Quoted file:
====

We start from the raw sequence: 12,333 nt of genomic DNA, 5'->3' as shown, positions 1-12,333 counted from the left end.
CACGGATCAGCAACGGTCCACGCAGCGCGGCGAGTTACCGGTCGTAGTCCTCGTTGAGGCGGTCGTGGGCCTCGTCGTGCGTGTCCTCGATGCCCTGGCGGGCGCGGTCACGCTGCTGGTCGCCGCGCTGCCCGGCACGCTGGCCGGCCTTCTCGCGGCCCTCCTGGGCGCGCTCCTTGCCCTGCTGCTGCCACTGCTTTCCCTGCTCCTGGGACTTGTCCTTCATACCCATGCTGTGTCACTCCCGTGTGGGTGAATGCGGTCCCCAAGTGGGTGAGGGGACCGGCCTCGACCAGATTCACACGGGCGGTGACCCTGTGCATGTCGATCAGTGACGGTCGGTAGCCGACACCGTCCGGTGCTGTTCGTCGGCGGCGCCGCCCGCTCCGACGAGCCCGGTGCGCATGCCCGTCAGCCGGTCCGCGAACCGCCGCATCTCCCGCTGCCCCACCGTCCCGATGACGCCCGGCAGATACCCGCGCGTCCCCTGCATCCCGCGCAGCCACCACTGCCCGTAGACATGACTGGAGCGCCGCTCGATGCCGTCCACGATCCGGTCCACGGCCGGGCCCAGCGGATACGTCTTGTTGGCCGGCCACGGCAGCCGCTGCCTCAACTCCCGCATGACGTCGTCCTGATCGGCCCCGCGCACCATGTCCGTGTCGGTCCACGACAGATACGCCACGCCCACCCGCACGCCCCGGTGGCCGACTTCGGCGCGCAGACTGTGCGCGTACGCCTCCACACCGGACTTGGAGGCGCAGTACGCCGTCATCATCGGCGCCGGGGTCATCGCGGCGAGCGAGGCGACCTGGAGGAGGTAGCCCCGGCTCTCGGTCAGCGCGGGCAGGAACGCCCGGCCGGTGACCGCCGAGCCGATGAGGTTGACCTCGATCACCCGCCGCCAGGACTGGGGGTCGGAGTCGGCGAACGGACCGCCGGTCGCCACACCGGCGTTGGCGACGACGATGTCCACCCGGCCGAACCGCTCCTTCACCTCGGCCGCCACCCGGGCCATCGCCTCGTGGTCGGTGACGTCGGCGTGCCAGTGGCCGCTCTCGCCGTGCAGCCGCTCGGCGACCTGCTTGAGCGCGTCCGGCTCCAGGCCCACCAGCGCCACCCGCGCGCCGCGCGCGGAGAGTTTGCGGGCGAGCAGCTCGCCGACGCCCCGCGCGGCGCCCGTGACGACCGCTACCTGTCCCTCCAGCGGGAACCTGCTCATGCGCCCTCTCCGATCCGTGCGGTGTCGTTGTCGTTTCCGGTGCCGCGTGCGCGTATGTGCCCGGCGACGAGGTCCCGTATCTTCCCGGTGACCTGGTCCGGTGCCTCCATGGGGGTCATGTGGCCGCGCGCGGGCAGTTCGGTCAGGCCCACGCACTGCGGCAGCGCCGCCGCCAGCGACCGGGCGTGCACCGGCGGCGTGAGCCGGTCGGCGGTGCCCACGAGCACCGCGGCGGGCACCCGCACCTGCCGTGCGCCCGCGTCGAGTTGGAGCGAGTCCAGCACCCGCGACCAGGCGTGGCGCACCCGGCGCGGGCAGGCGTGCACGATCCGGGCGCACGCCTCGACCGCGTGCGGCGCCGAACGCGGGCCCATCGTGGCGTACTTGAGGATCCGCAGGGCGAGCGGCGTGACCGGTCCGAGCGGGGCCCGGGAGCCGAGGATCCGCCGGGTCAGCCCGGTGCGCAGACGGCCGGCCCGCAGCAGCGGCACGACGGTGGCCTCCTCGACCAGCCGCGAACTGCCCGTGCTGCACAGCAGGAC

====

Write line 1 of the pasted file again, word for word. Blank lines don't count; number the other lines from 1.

We start from the raw sequence: 12,333 nt of genomic DNA, 5'->3' as shown, positions 1-12,333 counted from the left end.